Purpose: Treatment-seeking behaviors and economic burden because of health expenditure are widely discussed issues in India, and more so in recent times. The aim of this study is to identify health problems of tannery workers and their treatment-seeking behavior and their health expenditure. Data and Methods: The primary data used in this article were collected through a cross-sectional household survey of 284 male tannery workers in the Jajmau area of Kanpur city in the state of Uttar Pradesh, during January–June 2015. Results: Findings of the study revealed that around 36% of the tannery workers and 42% of non-tannery workers received treatment as outpatients in government/municipal hospital in the first spell of treatment. The secondary source of treatment was pharmacy/drug stores for 30% of the tannery workers and 24% of the non-tannery workers, an indication that a substantial proportion takes treatment without consulting a qualified medical practitioner; it also highlights that almost one-third of the tannery and non-tannery workers visited private health facility despite poor economic condition. It is evident that a substantial proportion of tannery and non-tannery workers are visiting private/non-governmental organization/trust hospital despite their poor financial situation. Conclusion: There is an urgent need to reinstate people's faith in public health facilities by developing professionalism, integrity, and accountability among different levels of health functionaries and frontline workers with the support of credible, transparent, and responsible regulatory environment.
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Effect of shift work on sleep, health, and quality of life of health-care workers p. 29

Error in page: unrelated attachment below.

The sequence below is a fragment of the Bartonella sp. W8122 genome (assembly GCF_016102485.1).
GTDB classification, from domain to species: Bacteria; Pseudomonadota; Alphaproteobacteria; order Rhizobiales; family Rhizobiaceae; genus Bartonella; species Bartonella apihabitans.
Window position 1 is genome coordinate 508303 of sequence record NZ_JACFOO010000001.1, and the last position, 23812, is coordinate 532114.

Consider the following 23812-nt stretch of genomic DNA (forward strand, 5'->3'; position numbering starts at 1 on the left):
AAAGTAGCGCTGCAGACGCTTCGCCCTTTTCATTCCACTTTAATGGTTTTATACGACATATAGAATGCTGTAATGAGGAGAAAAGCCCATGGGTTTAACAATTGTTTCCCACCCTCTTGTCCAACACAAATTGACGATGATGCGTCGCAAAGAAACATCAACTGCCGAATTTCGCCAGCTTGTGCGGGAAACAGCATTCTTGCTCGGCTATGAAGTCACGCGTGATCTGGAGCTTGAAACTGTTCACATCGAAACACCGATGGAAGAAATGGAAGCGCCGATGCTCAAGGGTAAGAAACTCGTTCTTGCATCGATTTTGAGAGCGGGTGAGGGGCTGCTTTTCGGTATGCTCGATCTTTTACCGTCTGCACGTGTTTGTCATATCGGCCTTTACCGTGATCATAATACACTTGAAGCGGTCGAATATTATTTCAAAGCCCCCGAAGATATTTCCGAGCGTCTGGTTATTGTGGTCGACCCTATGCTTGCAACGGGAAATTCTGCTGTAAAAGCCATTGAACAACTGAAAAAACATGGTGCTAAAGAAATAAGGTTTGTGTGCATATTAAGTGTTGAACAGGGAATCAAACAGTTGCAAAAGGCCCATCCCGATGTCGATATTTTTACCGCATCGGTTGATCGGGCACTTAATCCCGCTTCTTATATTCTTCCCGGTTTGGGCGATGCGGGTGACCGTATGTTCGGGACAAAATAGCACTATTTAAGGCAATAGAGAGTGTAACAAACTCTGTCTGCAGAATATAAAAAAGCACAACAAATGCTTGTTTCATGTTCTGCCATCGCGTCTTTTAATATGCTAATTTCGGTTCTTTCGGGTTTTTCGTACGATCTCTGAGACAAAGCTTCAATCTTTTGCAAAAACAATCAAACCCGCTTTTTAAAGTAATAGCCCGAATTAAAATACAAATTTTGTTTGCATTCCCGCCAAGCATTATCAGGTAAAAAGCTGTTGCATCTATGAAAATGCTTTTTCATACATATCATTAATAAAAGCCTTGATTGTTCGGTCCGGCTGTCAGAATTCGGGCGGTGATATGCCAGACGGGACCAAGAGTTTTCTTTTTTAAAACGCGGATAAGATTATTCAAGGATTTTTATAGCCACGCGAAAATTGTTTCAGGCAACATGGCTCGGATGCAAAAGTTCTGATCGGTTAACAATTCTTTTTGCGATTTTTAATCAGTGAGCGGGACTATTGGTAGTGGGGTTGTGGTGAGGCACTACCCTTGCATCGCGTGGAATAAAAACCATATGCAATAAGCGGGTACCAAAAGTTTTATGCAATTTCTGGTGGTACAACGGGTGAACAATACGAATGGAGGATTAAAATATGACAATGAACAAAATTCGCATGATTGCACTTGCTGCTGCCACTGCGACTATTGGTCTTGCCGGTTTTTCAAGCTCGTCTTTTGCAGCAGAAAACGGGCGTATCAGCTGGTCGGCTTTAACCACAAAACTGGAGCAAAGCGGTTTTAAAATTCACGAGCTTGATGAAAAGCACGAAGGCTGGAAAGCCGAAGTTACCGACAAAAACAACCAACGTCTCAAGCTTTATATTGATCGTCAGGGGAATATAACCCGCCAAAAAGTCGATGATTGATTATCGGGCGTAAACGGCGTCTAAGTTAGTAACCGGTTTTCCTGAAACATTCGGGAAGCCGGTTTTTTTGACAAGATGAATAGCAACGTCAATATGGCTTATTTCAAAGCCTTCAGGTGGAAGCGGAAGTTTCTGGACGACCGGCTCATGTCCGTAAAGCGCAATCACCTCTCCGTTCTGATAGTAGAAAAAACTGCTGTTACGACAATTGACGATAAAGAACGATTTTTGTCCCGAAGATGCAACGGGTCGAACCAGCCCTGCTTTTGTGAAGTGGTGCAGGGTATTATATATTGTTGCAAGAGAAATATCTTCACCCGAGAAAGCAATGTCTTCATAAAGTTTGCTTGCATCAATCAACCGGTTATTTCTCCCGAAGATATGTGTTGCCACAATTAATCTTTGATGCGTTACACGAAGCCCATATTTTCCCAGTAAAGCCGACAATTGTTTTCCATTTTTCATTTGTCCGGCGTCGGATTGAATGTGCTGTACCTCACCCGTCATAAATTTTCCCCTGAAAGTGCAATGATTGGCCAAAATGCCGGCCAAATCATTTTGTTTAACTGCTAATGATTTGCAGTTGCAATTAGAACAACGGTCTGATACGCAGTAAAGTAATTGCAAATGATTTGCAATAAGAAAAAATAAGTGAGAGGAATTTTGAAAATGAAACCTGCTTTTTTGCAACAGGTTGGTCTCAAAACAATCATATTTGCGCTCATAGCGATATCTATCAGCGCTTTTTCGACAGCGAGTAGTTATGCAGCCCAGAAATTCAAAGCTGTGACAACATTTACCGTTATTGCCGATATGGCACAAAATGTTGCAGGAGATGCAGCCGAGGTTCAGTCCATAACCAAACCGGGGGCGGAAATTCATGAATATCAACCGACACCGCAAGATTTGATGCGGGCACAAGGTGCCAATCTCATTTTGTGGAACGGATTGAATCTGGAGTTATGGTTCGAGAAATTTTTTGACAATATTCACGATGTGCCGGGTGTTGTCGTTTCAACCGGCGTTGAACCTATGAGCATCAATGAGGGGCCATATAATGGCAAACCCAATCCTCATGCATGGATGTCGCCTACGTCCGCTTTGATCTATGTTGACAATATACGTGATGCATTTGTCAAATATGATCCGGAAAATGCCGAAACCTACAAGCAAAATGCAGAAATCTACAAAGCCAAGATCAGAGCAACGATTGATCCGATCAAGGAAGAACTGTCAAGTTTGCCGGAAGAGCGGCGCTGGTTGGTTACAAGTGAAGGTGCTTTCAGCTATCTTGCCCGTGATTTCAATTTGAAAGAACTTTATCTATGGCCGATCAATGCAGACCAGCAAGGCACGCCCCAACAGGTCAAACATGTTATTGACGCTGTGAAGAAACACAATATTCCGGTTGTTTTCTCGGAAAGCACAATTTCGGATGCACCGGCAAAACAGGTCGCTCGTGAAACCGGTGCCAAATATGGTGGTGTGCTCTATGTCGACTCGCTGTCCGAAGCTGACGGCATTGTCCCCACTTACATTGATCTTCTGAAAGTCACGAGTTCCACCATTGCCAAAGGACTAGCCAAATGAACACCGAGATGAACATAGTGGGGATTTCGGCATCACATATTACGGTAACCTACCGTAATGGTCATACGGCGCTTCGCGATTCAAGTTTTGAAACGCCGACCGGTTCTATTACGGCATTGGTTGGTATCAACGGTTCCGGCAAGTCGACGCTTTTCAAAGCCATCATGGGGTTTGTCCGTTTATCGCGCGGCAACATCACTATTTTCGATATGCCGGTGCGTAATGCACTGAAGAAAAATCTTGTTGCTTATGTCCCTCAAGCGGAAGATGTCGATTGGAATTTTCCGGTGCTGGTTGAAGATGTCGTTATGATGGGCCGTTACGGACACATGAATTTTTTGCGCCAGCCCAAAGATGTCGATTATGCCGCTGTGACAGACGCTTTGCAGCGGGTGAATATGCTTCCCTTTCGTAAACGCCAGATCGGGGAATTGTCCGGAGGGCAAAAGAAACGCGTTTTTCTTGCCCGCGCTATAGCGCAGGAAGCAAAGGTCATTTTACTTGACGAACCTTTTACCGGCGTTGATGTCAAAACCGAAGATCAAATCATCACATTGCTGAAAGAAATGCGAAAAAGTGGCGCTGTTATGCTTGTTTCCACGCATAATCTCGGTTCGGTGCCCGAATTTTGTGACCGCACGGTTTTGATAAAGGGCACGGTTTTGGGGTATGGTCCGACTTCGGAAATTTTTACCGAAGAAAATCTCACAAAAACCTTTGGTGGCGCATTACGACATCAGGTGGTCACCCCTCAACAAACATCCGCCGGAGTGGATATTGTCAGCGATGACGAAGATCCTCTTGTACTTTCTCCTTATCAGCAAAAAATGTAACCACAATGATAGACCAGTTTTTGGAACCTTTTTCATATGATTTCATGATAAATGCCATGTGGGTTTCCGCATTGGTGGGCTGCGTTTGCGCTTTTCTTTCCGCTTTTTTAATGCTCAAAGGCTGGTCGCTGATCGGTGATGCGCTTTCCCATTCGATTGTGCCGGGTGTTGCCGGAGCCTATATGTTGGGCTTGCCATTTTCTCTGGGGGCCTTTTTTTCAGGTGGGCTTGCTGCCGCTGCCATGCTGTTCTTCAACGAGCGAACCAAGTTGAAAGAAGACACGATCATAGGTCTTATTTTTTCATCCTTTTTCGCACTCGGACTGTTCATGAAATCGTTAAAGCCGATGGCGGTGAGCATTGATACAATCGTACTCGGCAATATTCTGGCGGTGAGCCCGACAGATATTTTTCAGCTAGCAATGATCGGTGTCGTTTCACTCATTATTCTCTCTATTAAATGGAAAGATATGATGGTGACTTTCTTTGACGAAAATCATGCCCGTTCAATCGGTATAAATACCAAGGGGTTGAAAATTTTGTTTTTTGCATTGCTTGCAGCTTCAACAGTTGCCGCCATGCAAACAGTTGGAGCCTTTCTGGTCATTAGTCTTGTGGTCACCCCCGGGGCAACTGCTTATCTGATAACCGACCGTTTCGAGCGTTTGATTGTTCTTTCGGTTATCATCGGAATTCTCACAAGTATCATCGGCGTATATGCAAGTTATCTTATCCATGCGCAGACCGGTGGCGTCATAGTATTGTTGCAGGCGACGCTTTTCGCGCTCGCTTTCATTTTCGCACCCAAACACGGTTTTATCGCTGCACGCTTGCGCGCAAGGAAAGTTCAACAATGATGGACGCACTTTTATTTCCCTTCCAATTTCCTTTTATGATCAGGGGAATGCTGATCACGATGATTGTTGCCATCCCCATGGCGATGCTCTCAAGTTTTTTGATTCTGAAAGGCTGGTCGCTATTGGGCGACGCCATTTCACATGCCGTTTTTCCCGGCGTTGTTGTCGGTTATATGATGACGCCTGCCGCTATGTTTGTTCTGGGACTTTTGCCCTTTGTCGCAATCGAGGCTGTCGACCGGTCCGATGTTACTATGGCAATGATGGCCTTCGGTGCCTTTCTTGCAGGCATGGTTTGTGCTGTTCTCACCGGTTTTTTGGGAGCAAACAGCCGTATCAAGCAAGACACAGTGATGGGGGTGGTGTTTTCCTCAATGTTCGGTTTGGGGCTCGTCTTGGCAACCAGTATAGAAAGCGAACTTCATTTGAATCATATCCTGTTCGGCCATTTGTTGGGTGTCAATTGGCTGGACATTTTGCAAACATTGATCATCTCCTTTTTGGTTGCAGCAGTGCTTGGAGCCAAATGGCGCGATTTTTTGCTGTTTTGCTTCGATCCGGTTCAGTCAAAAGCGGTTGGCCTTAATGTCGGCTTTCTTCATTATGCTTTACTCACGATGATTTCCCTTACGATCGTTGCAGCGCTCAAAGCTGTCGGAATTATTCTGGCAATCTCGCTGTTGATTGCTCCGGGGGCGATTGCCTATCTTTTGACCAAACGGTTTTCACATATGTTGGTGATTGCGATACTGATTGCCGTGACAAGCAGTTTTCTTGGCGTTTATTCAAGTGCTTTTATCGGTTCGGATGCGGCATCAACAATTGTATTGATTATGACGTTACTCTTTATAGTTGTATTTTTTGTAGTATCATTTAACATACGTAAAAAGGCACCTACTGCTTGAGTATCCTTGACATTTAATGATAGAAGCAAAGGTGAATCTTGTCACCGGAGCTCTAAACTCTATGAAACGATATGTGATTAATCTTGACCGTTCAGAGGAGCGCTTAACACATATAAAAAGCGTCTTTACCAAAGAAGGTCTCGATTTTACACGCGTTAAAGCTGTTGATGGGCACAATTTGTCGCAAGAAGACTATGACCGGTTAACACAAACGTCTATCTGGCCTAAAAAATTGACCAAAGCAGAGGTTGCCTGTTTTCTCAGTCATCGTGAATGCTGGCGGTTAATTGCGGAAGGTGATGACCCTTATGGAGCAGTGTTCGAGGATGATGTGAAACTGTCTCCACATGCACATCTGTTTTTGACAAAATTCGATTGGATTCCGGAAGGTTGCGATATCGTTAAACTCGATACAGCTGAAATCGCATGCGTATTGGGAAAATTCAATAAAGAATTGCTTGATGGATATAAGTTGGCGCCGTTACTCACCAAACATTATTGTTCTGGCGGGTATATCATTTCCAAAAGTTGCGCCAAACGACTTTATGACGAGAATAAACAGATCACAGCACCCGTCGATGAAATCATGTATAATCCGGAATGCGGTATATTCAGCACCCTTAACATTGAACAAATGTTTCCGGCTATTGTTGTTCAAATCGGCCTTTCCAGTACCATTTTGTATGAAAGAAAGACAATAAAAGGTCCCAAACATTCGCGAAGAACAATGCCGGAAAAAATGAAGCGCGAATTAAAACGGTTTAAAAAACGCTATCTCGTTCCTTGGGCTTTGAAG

Evangelia Nena, Maria Katsaouni, Paschalis Steiropoulos, Evangelos Theodorou, Theodoros C Constantinidis, Grigorios Tripsianis
DOI:10.4103/ijoem.IJOEM_4_18  PMID:29743782
Background: Shift work is associated with sleep disruption, impaired quality of life, and is a risk factor for several health conditions. Aim of this study was to investigate the impact of shift work on sleep and quality of life of health-care workers (HCW). Settings: Tertiary University hospital in Greece. Study Design: Cross-sectional study. Materials and Methods: Included were HCW, working either in an irregular shift system or exclusively in morning shifts. All participants answered the WHO-5 Well-Being Index (WHO-5) and a questionnaire on demographics and medical history. Shift workers filled the Shift Work Disorders Screening Questionnaire (SWDSQ). Statistical Analysis: Descriptive statistics, Student's t-test, one-way analysis of variance (ANOVA), Pearson's r correlation coefficient, and multivariate stepwise linear regression analysis were applied. Results: Included were 312 employees (87.9% females), 194 working in irregular shift system and 118 in morning shifts. Most shift-workers (58.2%) were somehow or totally dissatisfied with their sleep quality. Regression analysis revealed the following independent determinants for sleep impairment: parenthood (P < 0.001), age 36–45 years (P < 0.001), >3 night shifts/week (P < 0.001), work >5 years in an irregular shift system (P < 0.001). Diabetes mellitus was the most common medical condition reported by shift workers (P = 0.008). Comparison between the two groups revealed a significantly impairment in WHO-5 total score, as well as in 4 of 5 of its items (P < 0.001). Conclusion: Shift-work impairs quality of life, whereas its duration and frequency, along with age and family status of employees can have adverse effects on sleep.
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Dental technicians' pneumoconiosis; illness behind a healthy smile – case series of a reference center in Turkey p. 35
Nur Şafak Alici, Ayşe Coşkun Beyan, Yücel Demıral, Arif Çimrin
DOI:10.4103/ijoem.IJOEM_41_18  PMID:29743783